Besides being overweight, we also want to identify whether glycometabolism is a potential mediator in the causal pathway from insomnia to T2DM. Sleep disturbances (insufficient or poor sleep quality) have been linked to abnormal glucose metabolism previously. A cross-sectional study involving 3753 patients with T2DM recruited from the Hong Kong Diabetes Registry reveals that compared with patients without insomnia, patients with insomnia have higher levels of fasting plasma glucose and HbA1c. Moreover, insufficient sleep has been identified as a risk factor for poor glycemic control in individuals with T2DM.35 An adverse impact of experimental sleep restriction on insulin resistance, leading to reduced glucose tolerance and increased diabetes risk, has been well documented.36 Yet, recently, it has been reported that available sleep interventions effectively improve sleep, but the effects on glucose metabolism are inconclusive.37 Larger randomized studies with consistent outcome measurements are needed to demonstrate this potential causal relationship. So we conduct the MR study to identify whether insomnia affects T2DM via glycometabolism genetically. Yet, our MR results do not support glycometabolism abnormal (including HbA1c, fasting blood glucose, and fasting blood insulin) as a mediator between insomnia and T2DM.

Limitation

First, in the insomnia dataset, only European descent participants are included. This population confinement may limit the generalizability of our findings to other populations in the whole world. Second, the ascertainment of insomnia is far from perfect. In UK Biobank, insomnia is defined by self-reported information collected via a questionnaire on a touchscreen device and while in 23andMe, an online questionnaire survey defines insomnia. As a result, the ascertainment of insomnia is entirely subjective. Last but not least, besides insomnia, the insomnia-related SNPs may affect T2DM through other causal pathways, such as daytime sleepiness, too long/too short sleep duration, and depression.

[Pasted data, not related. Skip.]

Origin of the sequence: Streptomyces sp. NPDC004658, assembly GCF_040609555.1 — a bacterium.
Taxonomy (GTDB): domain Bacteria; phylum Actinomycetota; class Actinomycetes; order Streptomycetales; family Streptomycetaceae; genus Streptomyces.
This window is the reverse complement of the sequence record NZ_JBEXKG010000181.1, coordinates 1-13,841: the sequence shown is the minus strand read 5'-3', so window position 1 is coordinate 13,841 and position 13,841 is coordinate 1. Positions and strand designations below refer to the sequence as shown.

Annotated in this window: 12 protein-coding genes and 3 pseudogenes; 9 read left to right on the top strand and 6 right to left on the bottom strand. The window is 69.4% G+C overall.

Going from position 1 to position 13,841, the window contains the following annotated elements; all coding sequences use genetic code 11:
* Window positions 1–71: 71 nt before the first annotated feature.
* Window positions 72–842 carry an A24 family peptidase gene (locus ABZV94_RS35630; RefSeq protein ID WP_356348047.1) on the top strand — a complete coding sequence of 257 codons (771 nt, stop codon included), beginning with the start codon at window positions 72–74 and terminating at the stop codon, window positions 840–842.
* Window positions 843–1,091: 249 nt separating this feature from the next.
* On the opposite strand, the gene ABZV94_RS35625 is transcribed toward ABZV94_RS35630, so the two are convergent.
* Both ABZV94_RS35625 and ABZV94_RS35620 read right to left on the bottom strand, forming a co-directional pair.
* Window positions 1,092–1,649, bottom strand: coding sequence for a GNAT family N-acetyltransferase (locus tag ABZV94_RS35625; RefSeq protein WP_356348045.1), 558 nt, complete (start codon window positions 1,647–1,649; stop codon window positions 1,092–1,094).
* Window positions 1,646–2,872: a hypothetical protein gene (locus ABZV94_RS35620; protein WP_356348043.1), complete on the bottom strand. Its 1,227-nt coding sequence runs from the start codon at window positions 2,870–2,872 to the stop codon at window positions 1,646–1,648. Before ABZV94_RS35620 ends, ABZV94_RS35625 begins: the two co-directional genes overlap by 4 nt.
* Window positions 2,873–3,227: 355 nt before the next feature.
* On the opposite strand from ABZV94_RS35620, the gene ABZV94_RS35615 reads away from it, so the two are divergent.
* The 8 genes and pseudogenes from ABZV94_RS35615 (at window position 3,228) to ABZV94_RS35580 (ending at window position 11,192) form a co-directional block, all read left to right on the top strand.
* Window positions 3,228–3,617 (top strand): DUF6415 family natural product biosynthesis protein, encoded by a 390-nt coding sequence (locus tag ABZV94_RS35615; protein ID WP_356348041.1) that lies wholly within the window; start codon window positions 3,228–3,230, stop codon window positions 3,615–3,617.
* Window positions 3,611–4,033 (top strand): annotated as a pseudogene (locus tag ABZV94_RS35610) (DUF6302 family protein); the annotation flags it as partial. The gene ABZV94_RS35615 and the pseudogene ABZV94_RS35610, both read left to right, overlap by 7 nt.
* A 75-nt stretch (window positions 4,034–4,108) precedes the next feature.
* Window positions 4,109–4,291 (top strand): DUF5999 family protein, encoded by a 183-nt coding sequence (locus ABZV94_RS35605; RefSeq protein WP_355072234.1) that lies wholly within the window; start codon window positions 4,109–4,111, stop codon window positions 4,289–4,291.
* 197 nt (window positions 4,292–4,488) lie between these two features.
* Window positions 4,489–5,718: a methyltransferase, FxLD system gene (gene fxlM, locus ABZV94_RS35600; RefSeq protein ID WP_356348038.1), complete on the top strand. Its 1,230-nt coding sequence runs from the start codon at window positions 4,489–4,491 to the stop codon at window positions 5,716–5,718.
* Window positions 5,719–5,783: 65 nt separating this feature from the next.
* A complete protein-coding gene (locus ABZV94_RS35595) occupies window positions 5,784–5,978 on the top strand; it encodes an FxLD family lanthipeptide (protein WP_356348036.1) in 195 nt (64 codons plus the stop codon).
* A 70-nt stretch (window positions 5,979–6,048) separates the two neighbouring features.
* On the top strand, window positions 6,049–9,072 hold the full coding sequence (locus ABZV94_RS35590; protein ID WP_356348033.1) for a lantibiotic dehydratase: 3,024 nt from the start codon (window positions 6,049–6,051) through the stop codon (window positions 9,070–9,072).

Conclusions

Genetically predicted insomnia has a causal association with T2DM. Being overweight mediate the causal pathway from insomnia to T2DM.

For patients with insomnia, to prevent overweight problems and the following T2DM, sleep intervention should be carried out in advance to improve sleep quality. Moreover, strong weight control management and routine screening for T2DM are also recommended for those who have insomnia. Strategies to reduce insomnia, especially for the overweight population, are cornerstones in preventing T2DM in public. The complex relationship between insomnia, obesity, and diabetes should be further explored in clinical studies in the future.

Data availability statement

All data relevant to the study are included in the article or uploaded as online supplemental information.

Ethics statements

Patient consent for publication

Ethics approval

This study does not involve human participants.

References

Supplementary materials

  • Supplementary Data

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Footnotes

  • WX and LJ contributed equally.

  • Contributors WXY, LJT and LLZ conceived the research and participated in the study design; XMJ acquired the data and performed statistical analysis; LWD and WQ drafted the manuscript and replied to the reviewers. LLZ was responsible for the overall content as the guarantor. All authors read and approved the final manuscript.

  • Funding This study is supported by the National Natural Science Foundation of China (81804199) and the Scientific Research Foundation of the Education Department of Guangdong Province (2020KQNCX034).

  • Competing interests None declared.

  • Provenance and peer review Not commissioned; externally peer reviewed.

  • Supplemental material This content has been supplied by the author(s). It has not been vetted by BMJ Publishing Group Limited (BMJ) and may not have been peer-reviewed. Any opinions or recommendations discussed are solely those of the author(s) and are not endorsed by BMJ. BMJ disclaims all liability and responsibility arising from any reliance placed on the content. Where the content includes any translated material, BMJ does not warrant the accuracy and reliability of the translations (including but not limited to local regulations, clinical guidelines, terminology, drug names and drug dosages), and is not responsible for any error and/or omissions arising from translation and adaptation or otherwise.